Having drummed for various bands in Seattle since his mid-teens, Telekinesis' Michael Benjamin Lerner started writing songs during early morning sessions while studying audio recording at Sir Paul McCartney's Liverpool Institute Of Performing Arts. Using studios left unoccupied by his sleeping classmates, Lerner crafted simple power pop confections that, when he returned to the United States, caught the ears of Death Cab For Cutie's Chris Walla and various record labels. Lerner eventually went with indie powerhouse Merge Records, which released the Walla-produced Telekinesis! in April. Now on the road with a full band he picked up thanks to his day job as a recording engineer, Lerner spoke with Decider prior to Saturday's show at Mohawk about meeting McCartney, the advantages of singing while drumming, and why he'll never be as whimsical as labelmate Dan Bejar.
Decider: Was Telekinesis something you always wanted to flesh out as a whole band?
Michael Benjamin Lerner: I was just writing songs for fun, and it was something that was challenging for me. I didn't go so far as to think about what would happen live—or whether anybody would listen to it—and then Chris Walla got in touch and said, "I want to produce your record." Once the record was made, it kind of spiraled out of control, in a good way. It started getting really crazy right after Chris posted about the band on Stereogum the first time. That's when I started to think, "Oh my gosh, I'm making rock 'n' roll music, and you can't really press 'play' on a laptop and play rock 'n' roll music." I think it's possible, but it's the most boring thing you could ever do.
D: You met your bandmates while working with them as their recording engineer—so the time spent at the Liverpool Institute Of Performing Arts paid off?
MBL: It did. And I got to shake [McCartney's] hand at the end of the year, which was worth every single hour of no sleep and not taking care of myself.
D: Was he at the graduation ceremony? Did he hand you your diploma?
MBL: He did, and it was pretty nerve wracking. I'm a humongous Beatles fan, and it's so weird to get that close to that person who you've seen on DVDs and in pictures and listened to their records so many times.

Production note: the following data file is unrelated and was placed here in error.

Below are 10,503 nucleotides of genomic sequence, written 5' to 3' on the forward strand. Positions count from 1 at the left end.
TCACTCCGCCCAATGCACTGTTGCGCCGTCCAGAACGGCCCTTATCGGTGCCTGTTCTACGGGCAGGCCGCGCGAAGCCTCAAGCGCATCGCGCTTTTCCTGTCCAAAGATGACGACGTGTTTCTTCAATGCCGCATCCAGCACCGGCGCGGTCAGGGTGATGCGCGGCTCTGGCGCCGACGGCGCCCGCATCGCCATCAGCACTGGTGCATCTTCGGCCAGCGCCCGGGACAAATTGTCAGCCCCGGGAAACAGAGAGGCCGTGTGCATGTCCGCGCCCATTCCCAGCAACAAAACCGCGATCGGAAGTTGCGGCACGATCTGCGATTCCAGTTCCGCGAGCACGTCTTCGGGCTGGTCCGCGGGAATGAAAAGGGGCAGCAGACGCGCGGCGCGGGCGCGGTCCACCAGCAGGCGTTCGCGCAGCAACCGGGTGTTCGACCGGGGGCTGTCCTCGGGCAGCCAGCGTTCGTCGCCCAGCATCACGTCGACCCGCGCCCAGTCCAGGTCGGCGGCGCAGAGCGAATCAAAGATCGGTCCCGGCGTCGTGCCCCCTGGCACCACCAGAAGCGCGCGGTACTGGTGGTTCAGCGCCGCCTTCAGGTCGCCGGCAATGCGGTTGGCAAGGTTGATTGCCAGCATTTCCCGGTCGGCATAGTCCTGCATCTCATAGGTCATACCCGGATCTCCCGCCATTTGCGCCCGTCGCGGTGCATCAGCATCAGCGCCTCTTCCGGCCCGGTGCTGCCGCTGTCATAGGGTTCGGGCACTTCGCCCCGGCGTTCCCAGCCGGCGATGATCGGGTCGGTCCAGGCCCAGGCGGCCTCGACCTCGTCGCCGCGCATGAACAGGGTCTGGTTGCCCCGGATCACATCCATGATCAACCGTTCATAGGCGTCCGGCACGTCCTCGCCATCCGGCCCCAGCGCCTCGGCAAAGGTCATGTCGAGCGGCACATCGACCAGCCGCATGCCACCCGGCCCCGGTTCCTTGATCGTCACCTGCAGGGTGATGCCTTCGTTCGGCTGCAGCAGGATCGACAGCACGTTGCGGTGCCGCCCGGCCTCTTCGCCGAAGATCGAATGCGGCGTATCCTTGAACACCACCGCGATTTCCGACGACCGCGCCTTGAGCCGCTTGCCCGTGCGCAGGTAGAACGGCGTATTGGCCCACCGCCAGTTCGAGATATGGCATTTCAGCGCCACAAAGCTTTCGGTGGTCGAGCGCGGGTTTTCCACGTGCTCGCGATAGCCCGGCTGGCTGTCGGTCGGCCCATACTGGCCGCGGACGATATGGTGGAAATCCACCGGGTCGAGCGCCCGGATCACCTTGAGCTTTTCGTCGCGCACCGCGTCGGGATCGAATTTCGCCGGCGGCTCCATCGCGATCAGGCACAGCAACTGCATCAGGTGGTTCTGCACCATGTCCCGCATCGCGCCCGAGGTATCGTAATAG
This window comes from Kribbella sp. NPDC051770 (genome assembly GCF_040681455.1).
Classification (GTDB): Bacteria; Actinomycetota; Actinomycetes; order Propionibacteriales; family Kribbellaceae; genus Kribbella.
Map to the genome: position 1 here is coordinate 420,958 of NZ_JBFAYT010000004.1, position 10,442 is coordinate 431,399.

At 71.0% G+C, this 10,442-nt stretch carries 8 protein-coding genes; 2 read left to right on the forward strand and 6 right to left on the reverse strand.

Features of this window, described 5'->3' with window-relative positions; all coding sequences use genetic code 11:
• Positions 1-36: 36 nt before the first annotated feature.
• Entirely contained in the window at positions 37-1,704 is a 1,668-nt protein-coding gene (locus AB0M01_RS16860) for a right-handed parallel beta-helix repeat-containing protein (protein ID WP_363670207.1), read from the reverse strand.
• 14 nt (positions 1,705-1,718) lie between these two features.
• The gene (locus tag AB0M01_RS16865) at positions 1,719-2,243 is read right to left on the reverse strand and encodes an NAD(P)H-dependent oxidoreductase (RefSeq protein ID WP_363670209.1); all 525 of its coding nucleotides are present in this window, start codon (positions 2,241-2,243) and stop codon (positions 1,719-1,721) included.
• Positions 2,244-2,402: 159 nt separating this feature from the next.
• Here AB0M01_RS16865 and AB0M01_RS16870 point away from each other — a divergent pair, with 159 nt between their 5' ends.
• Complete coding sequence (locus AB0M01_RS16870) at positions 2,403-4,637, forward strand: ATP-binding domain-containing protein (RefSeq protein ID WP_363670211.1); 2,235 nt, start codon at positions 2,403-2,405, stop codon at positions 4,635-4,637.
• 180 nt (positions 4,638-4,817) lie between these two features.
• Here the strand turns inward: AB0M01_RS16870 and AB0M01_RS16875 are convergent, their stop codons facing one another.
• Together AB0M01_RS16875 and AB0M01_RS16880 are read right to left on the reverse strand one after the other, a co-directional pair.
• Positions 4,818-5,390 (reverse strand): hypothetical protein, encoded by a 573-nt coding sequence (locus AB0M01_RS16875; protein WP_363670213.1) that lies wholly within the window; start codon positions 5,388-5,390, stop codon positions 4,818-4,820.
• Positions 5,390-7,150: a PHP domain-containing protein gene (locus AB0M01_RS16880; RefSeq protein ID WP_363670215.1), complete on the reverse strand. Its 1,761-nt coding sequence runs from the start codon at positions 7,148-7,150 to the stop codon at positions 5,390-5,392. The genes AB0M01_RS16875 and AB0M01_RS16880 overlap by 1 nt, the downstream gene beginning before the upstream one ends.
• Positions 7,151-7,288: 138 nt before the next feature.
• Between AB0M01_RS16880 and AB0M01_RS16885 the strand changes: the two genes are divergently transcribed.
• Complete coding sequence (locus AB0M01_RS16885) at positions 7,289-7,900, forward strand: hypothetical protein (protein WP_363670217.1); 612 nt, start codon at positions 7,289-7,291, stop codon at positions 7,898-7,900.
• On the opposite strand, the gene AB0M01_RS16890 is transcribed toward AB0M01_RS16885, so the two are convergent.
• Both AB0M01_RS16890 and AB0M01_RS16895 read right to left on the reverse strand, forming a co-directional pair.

D: Was there ever any point where you thought you'd step out from behind the drum kit and front Telekinesis on guitar?
MBL: I can fumble my way through a song on guitar in a recording environment, but if you put a guitar in front of me in a live situation, I get really nervous. And if you put a drum kit in front of me, it's like, [sighs] "It feels so good." There's all this junk in front of me, and I can hit it really hard—it's awesome. It definitely crossed my mind that playing the guitar is more conventional than trying to outdo Phil Collins and Don Henley, but I really love playing the drums and singing. We're trying to get better at setting the stage up in a way that's more engaging for people.
D: Do you set the drums up at the center of the stage?
MBL: Yeah, so the first few people in the crowd—if it's a stage where there's not much room between the audience and the band—they get absolutely blasted with kick drum, and I feel so bad. But usually they come back to the merch table and they're all smiling.
D: Telekinesis! is populated by imaginary friends and songs about taking vacations in your mind. Do you spend a lot of time daydreaming?
MBL: I'm definitely daydreaming about going to places like Tokyo and wondering what it's going to be like, and trying to picture myself in the city. It's easier to do that than watch Anthony Bourdain's No Reservations.
What do you see yourself doing?
MBL: Playing pachinko, and buying way too many little trinkets. I just bought this talking watch on the Internet that tells you the time in Japanese. There are probably things like that times a million in Tokyo.
D: You've said in other interviews that you're a big Destroyer fan. Are the characters like Henrietta in "Rust" little nods to the characters in Dan Bejar's songs?
MBL: No, Henrietta is a real person that I had the hugest crush on in Liverpool. I think Bejar's writing about things that come through his head. I don't know what he's talking about most of the time, but I really try to figure it out, and that's what's cool about his music. That's the opposite of what we do, I think, because Telekinesis is really straightforward and simple, with lyrics about traveling and love. Something like Destroyer is really whimsical and off the wall, which is something that I would like be able to do. But it's tough to write about something that isn't really dear to you, at least for me. But I think that's because I wear my emotions on my sleeve.